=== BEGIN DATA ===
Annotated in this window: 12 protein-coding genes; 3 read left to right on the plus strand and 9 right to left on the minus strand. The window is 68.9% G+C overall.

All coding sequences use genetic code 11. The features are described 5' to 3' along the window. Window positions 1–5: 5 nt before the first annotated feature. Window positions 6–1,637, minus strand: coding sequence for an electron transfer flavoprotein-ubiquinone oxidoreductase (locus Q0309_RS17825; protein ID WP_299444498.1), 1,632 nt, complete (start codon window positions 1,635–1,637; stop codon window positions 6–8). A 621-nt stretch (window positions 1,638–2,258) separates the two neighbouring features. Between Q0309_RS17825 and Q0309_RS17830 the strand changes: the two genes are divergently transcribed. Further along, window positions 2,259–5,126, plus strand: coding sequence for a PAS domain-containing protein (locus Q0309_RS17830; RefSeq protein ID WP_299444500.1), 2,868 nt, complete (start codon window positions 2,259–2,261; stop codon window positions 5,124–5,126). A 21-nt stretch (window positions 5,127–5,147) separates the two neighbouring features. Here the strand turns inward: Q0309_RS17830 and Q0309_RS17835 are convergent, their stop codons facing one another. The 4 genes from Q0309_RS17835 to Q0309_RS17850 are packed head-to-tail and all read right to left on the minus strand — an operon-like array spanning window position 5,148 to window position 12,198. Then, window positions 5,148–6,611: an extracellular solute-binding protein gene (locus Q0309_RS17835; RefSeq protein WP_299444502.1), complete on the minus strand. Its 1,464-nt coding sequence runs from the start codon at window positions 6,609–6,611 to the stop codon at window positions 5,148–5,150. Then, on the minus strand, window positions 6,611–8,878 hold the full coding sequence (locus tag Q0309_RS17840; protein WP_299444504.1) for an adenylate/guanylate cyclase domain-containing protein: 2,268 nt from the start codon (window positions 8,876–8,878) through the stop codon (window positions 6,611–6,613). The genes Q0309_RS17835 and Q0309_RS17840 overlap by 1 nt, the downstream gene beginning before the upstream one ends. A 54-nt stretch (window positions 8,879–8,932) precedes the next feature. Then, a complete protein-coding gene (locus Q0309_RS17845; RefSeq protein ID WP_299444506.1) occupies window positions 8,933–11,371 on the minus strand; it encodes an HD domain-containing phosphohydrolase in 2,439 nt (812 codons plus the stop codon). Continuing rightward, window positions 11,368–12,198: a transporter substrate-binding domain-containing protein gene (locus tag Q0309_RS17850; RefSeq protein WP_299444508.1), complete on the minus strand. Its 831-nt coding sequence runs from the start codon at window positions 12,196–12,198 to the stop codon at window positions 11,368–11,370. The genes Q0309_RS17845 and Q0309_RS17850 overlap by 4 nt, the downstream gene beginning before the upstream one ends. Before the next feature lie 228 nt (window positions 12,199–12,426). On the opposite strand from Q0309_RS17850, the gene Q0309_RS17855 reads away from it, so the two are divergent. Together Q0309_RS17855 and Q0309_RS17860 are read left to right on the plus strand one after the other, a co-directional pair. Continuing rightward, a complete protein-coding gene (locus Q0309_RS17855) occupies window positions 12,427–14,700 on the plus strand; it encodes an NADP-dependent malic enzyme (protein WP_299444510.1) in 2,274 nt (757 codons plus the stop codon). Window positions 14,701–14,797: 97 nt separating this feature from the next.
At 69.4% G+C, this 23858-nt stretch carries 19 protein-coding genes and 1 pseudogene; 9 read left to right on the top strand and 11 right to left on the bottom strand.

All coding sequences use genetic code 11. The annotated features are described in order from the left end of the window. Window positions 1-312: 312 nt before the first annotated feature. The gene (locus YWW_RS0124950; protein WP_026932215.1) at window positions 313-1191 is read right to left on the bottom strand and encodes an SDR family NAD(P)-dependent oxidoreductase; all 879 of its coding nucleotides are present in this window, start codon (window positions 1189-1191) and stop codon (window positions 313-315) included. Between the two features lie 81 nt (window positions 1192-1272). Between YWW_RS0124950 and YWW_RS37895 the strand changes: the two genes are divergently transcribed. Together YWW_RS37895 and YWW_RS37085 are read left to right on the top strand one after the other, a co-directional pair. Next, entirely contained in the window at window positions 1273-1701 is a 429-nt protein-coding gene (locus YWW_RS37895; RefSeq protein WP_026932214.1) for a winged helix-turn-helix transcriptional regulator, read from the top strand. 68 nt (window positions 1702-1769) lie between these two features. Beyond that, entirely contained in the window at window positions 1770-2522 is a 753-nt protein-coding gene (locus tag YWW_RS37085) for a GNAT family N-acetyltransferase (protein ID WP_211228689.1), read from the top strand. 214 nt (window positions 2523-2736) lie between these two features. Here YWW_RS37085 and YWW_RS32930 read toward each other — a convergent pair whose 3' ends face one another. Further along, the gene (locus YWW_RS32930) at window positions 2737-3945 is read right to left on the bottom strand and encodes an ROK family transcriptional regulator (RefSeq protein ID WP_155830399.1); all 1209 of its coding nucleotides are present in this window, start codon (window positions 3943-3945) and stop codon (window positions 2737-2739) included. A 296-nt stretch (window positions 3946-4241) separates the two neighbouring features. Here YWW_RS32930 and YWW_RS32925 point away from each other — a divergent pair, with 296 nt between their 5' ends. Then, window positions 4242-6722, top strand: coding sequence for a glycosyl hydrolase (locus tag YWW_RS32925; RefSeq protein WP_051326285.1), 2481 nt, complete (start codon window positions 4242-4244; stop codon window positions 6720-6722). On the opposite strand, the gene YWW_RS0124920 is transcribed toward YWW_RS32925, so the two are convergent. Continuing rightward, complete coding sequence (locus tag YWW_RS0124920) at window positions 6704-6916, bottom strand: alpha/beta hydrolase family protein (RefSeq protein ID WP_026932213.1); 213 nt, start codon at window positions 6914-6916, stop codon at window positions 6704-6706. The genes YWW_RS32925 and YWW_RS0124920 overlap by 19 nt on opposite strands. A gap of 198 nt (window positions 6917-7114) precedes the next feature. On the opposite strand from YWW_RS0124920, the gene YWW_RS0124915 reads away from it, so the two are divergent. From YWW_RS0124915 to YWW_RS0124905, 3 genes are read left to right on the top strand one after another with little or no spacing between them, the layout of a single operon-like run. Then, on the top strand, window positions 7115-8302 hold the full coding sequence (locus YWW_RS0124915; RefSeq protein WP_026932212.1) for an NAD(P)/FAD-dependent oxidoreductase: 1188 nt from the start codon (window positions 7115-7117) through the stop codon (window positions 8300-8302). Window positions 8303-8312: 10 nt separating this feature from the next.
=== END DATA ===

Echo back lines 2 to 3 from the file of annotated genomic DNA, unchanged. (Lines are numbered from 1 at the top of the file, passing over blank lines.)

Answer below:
All coding sequences use genetic code 11. The features are described 5' to 3' along the window. Window positions 1–5: 5 nt before the first annotated feature. Window positions 6–1,637, minus strand: coding sequence for an electron transfer flavoprotein-ubiquinone oxidoreductase (locus Q0309_RS17825; protein ID WP_299444498.1), 1,632 nt, complete (start codon window positions 1,635–1,637; stop codon window positions 6–8). A 621-nt stretch (window positions 1,638–2,258) separates the two neighbouring features. Between Q0309_RS17825 and Q0309_RS17830 the strand changes: the two genes are divergently transcribed. Further along, window positions 2,259–5,126, plus strand: coding sequence for a PAS domain-containing protein (locus Q0309_RS17830; RefSeq protein ID WP_299444500.1), 2,868 nt, complete (start codon window positions 2,259–2,261; stop codon window positions 5,124–5,126). A 21-nt stretch (window positions 5,127–5,147) separates the two neighbouring features. Here the strand turns inward: Q0309_RS17830 and Q0309_RS17835 are convergent, their stop codons facing one another. The 4 genes from Q0309_RS17835 to Q0309_RS17850 are packed head-to-tail and all read right to left on the minus strand — an operon-like array spanning window position 5,148 to window position 12,198. Then, window positions 5,148–6,611: an extracellular solute-binding protein gene (locus Q0309_RS17835; RefSeq protein WP_299444502.1), complete on the minus strand. Its 1,464-nt coding sequence runs from the start codon at window positions 6,609–6,611 to the stop codon at window positions 5,148–5,150. Then, on the minus strand, window positions 6,611–8,878 hold the full coding sequence (locus tag Q0309_RS17840; protein WP_299444504.1) for an adenylate/guanylate cyclase domain-containing protein: 2,268 nt from the start codon (window positions 8,876–8,878) through the stop codon (window positions 6,611–6,613). The genes Q0309_RS17835 and Q0309_RS17840 overlap by 1 nt, the downstream gene beginning before the upstream one ends. A 54-nt stretch (window positions 8,879–8,932) precedes the next feature. Then, a complete protein-coding gene (locus Q0309_RS17845; RefSeq protein ID WP_299444506.1) occupies window positions 8,933–11,371 on the minus strand; it encodes an HD domain-containing phosphohydrolase in 2,439 nt (812 codons plus the stop codon). Continuing rightward, window positions 11,368–12,198: a transporter substrate-binding domain-containing protein gene (locus tag Q0309_RS17850; RefSeq protein WP_299444508.1), complete on the minus strand. Its 831-nt coding sequence runs from the start codon at window positions 12,196–12,198 to the stop codon at window positions 11,368–11,370. The genes Q0309_RS17845 and Q0309_RS17850 overlap by 4 nt, the downstream gene beginning before the upstream one ends. Before the next feature lie 228 nt (window positions 12,199–12,426). On the opposite strand from Q0309_RS17850, the gene Q0309_RS17855 reads away from it, so the two are divergent. Together Q0309_RS17855 and Q0309_RS17860 are read left to right on the plus strand one after the other, a co-directional pair. Continuing rightward, a complete protein-coding gene (locus Q0309_RS17855) occupies window positions 12,427–14,700 on the plus strand; it encodes an NADP-dependent malic enzyme (protein WP_299444510.1) in 2,274 nt (757 codons plus the stop codon). Window positions 14,701–14,797: 97 nt separating this feature from the next.
At 69.4% G+C, this 23858-nt stretch carries 19 protein-coding genes and 1 pseudogene; 9 read left to right on the top strand and 11 right to left on the bottom strand.